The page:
Titus Flavius Domitianus, Roman emperor, known in English as Domitian, was born in October 24 51 and died in September 18 96. He was the son of Vespasian, by his wife Domitilla, and brother of Titus, whom he succeeded in 81.

Early life

Domitian was born in Rome while his father was still a politician and military commander. He received the education of a young man of the privileged senatorial class. He studied rhetorics and literature, publishing some of his writings, law and administration. In his biography Suetonius he reports as a learned and educated adolescent, with elegant conversation. Unlike his brother, Titus, who was much older than himself, Domitian did not accompany their father in his campaigns in the African provinces and Judea.

During the year of the four emperors (69 AD), Domitian assumed a caution discrete position but moved immediately to the imperial palace once his father was acclaimed emperor. He was the Flavius family representative in the senate prior to Vespasian and Titus' arrival in Rome. With the rising to power of his father, Domitian grew bolder.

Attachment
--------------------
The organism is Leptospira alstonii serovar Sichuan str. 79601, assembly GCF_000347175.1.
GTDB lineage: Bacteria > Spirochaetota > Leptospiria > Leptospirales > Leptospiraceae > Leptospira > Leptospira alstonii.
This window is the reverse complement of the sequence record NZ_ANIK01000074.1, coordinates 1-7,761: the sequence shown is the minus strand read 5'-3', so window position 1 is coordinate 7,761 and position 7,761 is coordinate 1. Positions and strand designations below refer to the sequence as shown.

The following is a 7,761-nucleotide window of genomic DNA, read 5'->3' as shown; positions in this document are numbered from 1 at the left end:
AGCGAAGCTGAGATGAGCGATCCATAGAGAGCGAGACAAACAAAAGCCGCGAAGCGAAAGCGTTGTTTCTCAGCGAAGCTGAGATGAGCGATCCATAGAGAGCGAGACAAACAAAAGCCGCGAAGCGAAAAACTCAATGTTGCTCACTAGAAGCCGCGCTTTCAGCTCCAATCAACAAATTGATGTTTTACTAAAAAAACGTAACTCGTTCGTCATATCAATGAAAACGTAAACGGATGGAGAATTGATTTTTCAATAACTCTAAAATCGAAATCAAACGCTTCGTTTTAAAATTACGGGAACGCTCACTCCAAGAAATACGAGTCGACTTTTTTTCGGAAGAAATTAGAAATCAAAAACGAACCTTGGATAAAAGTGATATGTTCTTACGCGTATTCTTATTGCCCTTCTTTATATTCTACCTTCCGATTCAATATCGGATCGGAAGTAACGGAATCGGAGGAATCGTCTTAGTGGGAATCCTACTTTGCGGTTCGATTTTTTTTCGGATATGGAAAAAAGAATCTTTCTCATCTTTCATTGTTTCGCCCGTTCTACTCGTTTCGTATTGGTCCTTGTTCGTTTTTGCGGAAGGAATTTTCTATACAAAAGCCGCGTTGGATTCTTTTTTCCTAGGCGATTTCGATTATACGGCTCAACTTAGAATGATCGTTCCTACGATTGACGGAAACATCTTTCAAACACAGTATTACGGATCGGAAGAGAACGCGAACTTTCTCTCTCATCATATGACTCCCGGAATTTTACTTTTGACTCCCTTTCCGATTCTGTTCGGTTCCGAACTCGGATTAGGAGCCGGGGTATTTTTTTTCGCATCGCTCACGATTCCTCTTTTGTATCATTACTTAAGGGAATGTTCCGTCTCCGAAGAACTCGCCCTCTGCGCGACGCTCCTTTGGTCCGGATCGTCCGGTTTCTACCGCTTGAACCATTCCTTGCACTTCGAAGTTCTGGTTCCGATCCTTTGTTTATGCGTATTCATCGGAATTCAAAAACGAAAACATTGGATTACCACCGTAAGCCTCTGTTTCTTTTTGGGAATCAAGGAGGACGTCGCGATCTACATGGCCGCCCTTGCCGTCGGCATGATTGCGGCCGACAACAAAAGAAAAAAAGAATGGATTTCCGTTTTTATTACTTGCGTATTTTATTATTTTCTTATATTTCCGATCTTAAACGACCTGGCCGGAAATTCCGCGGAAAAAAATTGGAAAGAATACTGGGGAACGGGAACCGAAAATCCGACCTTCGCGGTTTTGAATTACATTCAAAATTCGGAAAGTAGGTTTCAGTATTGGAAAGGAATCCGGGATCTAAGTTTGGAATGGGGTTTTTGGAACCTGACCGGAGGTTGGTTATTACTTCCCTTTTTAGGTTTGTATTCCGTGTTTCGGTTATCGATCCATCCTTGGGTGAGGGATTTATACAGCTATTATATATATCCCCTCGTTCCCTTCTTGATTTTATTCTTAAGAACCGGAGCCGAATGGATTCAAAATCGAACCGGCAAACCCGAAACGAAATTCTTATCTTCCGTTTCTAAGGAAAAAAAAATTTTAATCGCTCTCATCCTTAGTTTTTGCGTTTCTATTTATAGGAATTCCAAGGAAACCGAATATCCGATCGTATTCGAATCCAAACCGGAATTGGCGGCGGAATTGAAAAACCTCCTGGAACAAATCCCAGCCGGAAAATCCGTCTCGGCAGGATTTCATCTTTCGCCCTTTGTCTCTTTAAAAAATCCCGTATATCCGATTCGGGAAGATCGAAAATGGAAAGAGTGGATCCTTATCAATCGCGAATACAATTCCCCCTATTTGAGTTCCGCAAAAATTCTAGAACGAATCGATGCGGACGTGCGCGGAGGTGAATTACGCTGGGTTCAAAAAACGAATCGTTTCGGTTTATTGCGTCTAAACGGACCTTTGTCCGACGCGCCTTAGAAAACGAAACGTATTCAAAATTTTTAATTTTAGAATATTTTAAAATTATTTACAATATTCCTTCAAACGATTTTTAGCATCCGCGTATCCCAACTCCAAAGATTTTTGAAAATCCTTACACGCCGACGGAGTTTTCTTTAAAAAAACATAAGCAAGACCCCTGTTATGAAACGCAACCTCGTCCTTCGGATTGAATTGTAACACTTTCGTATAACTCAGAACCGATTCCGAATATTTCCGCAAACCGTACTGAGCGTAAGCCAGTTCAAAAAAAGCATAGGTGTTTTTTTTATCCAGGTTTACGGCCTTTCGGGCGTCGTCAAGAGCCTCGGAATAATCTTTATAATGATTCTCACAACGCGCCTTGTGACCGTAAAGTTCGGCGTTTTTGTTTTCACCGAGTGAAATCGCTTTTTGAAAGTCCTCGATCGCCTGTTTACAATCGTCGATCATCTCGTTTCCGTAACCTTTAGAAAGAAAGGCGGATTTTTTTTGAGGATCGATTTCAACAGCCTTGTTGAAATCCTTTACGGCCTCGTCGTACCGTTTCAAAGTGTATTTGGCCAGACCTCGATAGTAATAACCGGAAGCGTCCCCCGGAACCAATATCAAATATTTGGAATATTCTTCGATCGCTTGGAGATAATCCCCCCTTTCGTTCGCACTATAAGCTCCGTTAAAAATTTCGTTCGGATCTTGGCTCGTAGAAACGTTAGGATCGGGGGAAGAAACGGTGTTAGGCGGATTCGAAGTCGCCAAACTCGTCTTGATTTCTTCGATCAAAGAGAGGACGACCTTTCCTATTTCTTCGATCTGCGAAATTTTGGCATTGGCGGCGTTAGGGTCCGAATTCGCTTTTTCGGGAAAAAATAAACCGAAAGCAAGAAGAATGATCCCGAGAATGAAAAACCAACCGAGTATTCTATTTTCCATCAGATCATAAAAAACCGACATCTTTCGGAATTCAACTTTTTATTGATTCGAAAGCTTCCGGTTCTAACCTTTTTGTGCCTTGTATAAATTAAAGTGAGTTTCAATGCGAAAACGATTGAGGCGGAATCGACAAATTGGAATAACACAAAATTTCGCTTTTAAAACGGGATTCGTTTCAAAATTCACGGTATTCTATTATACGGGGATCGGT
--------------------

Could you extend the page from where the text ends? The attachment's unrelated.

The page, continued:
In 70 AD he managed to force the divorce of Domitia Longina in order to marry her. Lucius Aelius Lamia, her husband, could not prevent the prince's will, and so Domitia became daughter in law of the emperor. Despite the recklessness of the start, the alliance was very prestigious for both sides. Domitia Longina was the only daughter of general Gnaeus Domitius Corbulo, one of the victims of Nero's terror, remembered as a worthy commander and a honoured politician. They had a son in 71 AD and a daughter in 74, but both died young. The marriage was far from being traditional: Domitian was a notorious womaniser and his wife was not jealous. Some sources refer that she would join Domitian in his escapades with his mistresses.

As a second son, Domitian was spared of responsibilities. He held several honorific consulships and several priesthoods but no office with imperium. During the reign of his brother Titus, his situation remained essentially the same, since nobody saw him as future emperor. But Domitian had certainly his ambitions. When Titus was dying, he managed to be hailed as the successor by securing the Pretorian Guard's support.


As an administrator, Domitian soon proofed to be a disaster. The economy went to a halt and then to recession, forcing him to heavily devaluate the denarius (silver currency). To further compensate the economic situation, taxes were raised and discontent soon followed. Due to his love of the arts and to woo the population, Domitian invested large sum in the reconstruction and embellishment of the city, still suffering the effects of the great fire of Rome in 64 and the civil war of 69. Around fifty new buildings were erected and restored, including the Temple of Jupiter in the Capitoline Hill and a palace in the Palatine Hill.